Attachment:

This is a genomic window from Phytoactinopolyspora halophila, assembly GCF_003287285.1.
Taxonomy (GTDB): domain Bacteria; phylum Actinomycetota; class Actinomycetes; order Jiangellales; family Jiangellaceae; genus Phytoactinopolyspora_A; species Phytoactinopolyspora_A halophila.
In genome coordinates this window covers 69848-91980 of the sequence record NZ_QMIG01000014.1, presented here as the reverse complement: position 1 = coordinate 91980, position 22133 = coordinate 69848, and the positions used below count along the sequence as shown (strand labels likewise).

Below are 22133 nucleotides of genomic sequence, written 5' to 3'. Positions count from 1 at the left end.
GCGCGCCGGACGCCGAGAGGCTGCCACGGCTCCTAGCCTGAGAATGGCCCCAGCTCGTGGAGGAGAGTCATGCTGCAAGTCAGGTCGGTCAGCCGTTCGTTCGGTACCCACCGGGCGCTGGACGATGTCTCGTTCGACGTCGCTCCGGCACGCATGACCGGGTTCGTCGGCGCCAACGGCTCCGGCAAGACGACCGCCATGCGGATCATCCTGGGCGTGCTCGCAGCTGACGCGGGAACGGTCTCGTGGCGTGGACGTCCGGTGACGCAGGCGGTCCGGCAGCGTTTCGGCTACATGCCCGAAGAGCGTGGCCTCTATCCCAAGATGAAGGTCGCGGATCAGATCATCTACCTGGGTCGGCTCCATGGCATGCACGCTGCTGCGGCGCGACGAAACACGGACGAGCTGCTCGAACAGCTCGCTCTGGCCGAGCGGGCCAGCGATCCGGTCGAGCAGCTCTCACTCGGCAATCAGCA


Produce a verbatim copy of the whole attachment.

This is a genomic window from Phytoactinopolyspora halophila, assembly GCF_003287285.1.
Taxonomy (GTDB): domain Bacteria; phylum Actinomycetota; class Actinomycetes; order Jiangellales; family Jiangellaceae; genus Phytoactinopolyspora_A; species Phytoactinopolyspora_A halophila.
In genome coordinates this window covers 69848-91980 of the sequence record NZ_QMIG01000014.1, presented here as the reverse complement: position 1 = coordinate 91980, position 22133 = coordinate 69848, and the positions used below count along the sequence as shown (strand labels likewise).

Below are 22133 nucleotides of genomic sequence, written 5' to 3'. Positions count from 1 at the left end.
GCGCGCCGGACGCCGAGAGGCTGCCACGGCTCCTAGCCTGAGAATGGCCCCAGCTCGTGGAGGAGAGTCATGCTGCAAGTCAGGTCGGTCAGCCGTTCGTTCGGTACCCACCGGGCGCTGGACGATGTCTCGTTCGACGTCGCTCCGGCACGCATGACCGGGTTCGTCGGCGCCAACGGCTCCGGCAAGACGACCGCCATGCGGATCATCCTGGGCGTGCTCGCAGCTGACGCGGGAACGGTCTCGTGGCGTGGACGTCCGGTGACGCAGGCGGTCCGGCAGCGTTTCGGCTACATGCCCGAAGAGCGTGGCCTCTATCCCAAGATGAAGGTCGCGGATCAGATCATCTACCTGGGTCGGCTCCATGGCATGCACGCTGCTGCGGCGCGACGAAACACGGACGAGCTGCTCGAACAGCTCGCTCTGGCCGAGCGGGCCAGCGATCCGGTCGAGCAGCTCTCACTCGGCAATCAGCA